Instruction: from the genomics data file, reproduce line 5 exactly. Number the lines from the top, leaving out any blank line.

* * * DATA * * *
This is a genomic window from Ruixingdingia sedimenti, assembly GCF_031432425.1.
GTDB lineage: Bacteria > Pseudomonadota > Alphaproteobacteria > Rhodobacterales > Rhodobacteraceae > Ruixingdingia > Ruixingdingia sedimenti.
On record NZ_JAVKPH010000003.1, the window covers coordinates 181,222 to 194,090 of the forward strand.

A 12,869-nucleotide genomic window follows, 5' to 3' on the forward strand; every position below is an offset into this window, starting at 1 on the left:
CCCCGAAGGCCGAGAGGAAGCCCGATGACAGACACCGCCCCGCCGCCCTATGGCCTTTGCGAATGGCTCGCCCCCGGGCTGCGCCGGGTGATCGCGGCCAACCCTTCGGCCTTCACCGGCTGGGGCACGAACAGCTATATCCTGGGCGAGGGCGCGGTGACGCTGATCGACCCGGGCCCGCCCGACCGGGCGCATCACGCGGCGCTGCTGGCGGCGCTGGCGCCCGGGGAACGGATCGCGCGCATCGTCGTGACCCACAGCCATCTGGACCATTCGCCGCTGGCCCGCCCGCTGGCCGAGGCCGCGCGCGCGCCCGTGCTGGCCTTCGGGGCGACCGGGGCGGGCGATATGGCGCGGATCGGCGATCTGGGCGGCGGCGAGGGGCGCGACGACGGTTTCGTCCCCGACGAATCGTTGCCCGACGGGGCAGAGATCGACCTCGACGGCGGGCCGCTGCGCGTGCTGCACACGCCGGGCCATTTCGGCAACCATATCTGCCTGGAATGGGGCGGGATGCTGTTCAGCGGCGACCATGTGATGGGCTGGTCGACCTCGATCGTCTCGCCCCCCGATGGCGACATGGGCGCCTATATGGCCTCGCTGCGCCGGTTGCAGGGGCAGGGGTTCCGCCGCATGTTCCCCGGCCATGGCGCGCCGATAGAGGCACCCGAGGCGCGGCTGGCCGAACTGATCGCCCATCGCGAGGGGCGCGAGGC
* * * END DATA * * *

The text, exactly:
CCCCGAAGGCCGAGAGGAAGCCCGATGACAGACACCGCCCCGCCGCCCTATGGCCTTTGCGAATGGCTCGCCCCCGGGCTGCGCCGGGTGATCGCGGCCAACCCTTCGGCCTTCACCGGCTGGGGCACGAACAGCTATATCCTGGGCGAGGGCGCGGTGACGCTGATCGACCCGGGCCCGCCCGACCGGGCGCATCACGCGGCGCTGCTGGCGGCGCTGGCGCCCGGGGAACGGATCGCGCGCATCGTCGTGACCCACAGCCATCTGGACCATTCGCCGCTGGCCCGCCCGCTGGCCGAGGCCGCGCGCGCGCCCGTGCTGGCCTTCGGGGCGACCGGGGCGGGCGATATGGCGCGGATCGGCGATCTGGGCGGCGGCGAGGGGCGCGACGACGGTTTCGTCCCCGACGAATCGTTGCCCGACGGGGCAGAGATCGACCTCGACGGCGGGCCGCTGCGCGTGCTGCACACGCCGGGCCATTTCGGCAACCATATCTGCCTGGAATGGGGCGGGATGCTGTTCAGCGGCGACCATGTGATGGGCTGGTCGACCTCGATCGTCTCGCCCCCCGATGGCGACATGGGCGCCTATATGGCCTCGCTGCGCCGGTTGCAGGGGCAGGGGTTCCGCCGCATGTTCCCCGGCCATGGCGCGCCGATAGAGGCACCCGAGGCGCGGCTGGCCGAACTGATCGCCCATCGCGAGGGGCGCGAGGC